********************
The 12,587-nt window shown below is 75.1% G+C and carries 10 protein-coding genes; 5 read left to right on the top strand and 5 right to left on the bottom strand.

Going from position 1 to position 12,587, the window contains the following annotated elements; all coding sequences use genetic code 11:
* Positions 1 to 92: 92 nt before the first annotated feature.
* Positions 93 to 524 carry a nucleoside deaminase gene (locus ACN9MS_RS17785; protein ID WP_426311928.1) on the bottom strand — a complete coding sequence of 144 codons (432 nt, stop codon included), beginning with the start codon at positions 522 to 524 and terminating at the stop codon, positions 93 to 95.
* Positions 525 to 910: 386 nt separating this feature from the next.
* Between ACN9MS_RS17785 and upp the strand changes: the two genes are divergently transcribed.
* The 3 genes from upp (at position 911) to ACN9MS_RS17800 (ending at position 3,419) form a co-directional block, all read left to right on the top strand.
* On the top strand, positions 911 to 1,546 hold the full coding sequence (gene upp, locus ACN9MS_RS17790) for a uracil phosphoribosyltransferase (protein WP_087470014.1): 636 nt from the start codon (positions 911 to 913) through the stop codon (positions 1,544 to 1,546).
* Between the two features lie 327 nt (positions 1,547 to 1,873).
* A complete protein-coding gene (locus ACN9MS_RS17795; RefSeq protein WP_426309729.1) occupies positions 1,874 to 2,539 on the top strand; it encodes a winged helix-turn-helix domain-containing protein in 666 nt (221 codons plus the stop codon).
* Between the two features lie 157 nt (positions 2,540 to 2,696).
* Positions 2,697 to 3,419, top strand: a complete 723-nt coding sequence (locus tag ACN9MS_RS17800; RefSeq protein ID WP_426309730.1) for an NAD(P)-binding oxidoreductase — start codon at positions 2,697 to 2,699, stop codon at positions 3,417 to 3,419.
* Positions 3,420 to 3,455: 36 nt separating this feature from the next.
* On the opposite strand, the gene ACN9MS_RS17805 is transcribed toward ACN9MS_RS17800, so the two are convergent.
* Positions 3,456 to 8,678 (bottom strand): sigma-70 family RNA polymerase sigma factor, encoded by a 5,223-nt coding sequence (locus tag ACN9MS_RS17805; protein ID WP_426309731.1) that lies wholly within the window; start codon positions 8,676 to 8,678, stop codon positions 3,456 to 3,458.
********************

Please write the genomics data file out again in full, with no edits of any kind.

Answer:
The 12,587-nt window shown below is 75.1% G+C and carries 10 protein-coding genes; 5 read left to right on the top strand and 5 right to left on the bottom strand.

Going from position 1 to position 12,587, the window contains the following annotated elements; all coding sequences use genetic code 11:
* Positions 1 to 92: 92 nt before the first annotated feature.
* Positions 93 to 524 carry a nucleoside deaminase gene (locus ACN9MS_RS17785; protein ID WP_426311928.1) on the bottom strand — a complete coding sequence of 144 codons (432 nt, stop codon included), beginning with the start codon at positions 522 to 524 and terminating at the stop codon, positions 93 to 95.
* Positions 525 to 910: 386 nt separating this feature from the next.
* Between ACN9MS_RS17785 and upp the strand changes: the two genes are divergently transcribed.
* The 3 genes from upp (at position 911) to ACN9MS_RS17800 (ending at position 3,419) form a co-directional block, all read left to right on the top strand.
* On the top strand, positions 911 to 1,546 hold the full coding sequence (gene upp, locus ACN9MS_RS17790) for a uracil phosphoribosyltransferase (protein WP_087470014.1): 636 nt from the start codon (positions 911 to 913) through the stop codon (positions 1,544 to 1,546).
* Between the two features lie 327 nt (positions 1,547 to 1,873).
* A complete protein-coding gene (locus ACN9MS_RS17795; RefSeq protein WP_426309729.1) occupies positions 1,874 to 2,539 on the top strand; it encodes a winged helix-turn-helix domain-containing protein in 666 nt (221 codons plus the stop codon).
* Between the two features lie 157 nt (positions 2,540 to 2,696).
* Positions 2,697 to 3,419, top strand: a complete 723-nt coding sequence (locus tag ACN9MS_RS17800; RefSeq protein ID WP_426309730.1) for an NAD(P)-binding oxidoreductase — start codon at positions 2,697 to 2,699, stop codon at positions 3,417 to 3,419.
* Positions 3,420 to 3,455: 36 nt separating this feature from the next.
* On the opposite strand, the gene ACN9MS_RS17805 is transcribed toward ACN9MS_RS17800, so the two are convergent.
* Positions 3,456 to 8,678 (bottom strand): sigma-70 family RNA polymerase sigma factor, encoded by a 5,223-nt coding sequence (locus tag ACN9MS_RS17805; protein ID WP_426309731.1) that lies wholly within the window; start codon positions 8,676 to 8,678, stop codon positions 3,456 to 3,458.